Supervisors fire jail architect, throw out construction bids

A statement from the Jackson Co. Board of Supervisors said the decision was made to maintain the public trust.
A statement from the Jackson Co. Board of Supervisors said the decision was made to maintain the public trust.

JACKSON COUNTY, MS (WLOX) - Supervisors are being tight lipped about their latest decisions regarding the Jackson County Jail project. But in a statement released Monday, board members say the decisions were made to maintain the public trust.

After opening the construction bids on the facility, allegations came to light questioning the integrity and openness of the bid process.

"The board feels the allegations rose to such a level, when taken together with other difficulties it experienced with the service of the architect, that it could no longer go forward allowing the Goldberg Group to render professional services," the statement read.

"In an abundance of fairness and caution, we wanted to do that," Board President Mike Mangum said. "The board voted four to one to reject all bids on the jail and to also, in another resolution we voted to terminate our architect, Goldberg."

This is the second architect firm fired by supervisors. Last August, Goldberg Group, out of Missouri, was hired after another company was paid more than $1 million to draw up plans for the jail. Goldberg presented plans to supervisors in November.

"The design is done and we own all the papers and things," Mangum explained. "So we are going to be gathering that information and as soon as it is humanly possible, we will be going out to bid again on the same design."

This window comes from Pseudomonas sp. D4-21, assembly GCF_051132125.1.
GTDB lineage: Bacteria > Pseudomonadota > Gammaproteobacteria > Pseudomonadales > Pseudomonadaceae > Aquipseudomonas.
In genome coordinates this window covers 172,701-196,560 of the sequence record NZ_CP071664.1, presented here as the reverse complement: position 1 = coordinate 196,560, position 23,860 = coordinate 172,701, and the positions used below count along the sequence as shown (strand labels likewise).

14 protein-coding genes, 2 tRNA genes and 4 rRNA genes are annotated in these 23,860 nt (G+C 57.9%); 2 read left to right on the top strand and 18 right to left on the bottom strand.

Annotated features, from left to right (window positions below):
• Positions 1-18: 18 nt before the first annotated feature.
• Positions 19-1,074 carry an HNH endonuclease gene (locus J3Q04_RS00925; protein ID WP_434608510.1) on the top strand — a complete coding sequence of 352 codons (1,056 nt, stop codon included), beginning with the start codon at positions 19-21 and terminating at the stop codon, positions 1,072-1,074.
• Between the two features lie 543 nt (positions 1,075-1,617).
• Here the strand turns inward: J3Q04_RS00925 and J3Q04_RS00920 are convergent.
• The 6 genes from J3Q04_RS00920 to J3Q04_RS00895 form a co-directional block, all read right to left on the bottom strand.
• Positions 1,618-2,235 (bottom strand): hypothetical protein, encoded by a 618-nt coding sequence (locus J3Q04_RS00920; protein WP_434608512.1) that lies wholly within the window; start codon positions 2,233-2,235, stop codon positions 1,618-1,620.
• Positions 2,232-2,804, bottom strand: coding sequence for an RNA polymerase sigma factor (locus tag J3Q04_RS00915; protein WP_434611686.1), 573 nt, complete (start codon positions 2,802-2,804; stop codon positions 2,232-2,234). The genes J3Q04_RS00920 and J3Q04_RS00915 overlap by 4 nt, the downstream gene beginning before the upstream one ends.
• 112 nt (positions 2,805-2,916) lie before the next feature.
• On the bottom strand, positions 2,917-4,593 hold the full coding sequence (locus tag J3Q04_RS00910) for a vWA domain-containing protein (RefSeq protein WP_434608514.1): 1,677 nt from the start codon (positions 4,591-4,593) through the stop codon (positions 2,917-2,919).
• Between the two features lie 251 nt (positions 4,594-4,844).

According to the county administrator, the contract with Goldberg Group was for $1,935,000. For the work completed, the firm will receive around $1,385,000.

The board of supervisors will begin looking for another firm in ten days.

"We are going to be looking for someone to administer the project," Mangum said. "It will be someone with architect capabilities, but they are not going to have to redesign the project."

Mangum said this decision will not cost tax payers any more than planned.

"No additional dollars, we can foresee, is going to be spent in addition to what we thought we would spend to start with. We will be going back out for bid in the same design and it shouldn't take very long to do that," Mangum said.

Mangum expects construction will still begin sometime this summer

District 2 Supervisor Melton Harris is the only board member who opposed the decision to fire the architect and start over with bids. WLOX News reached out to him and he said he strongly opposes these two decisions, but can't say anything else at this time.

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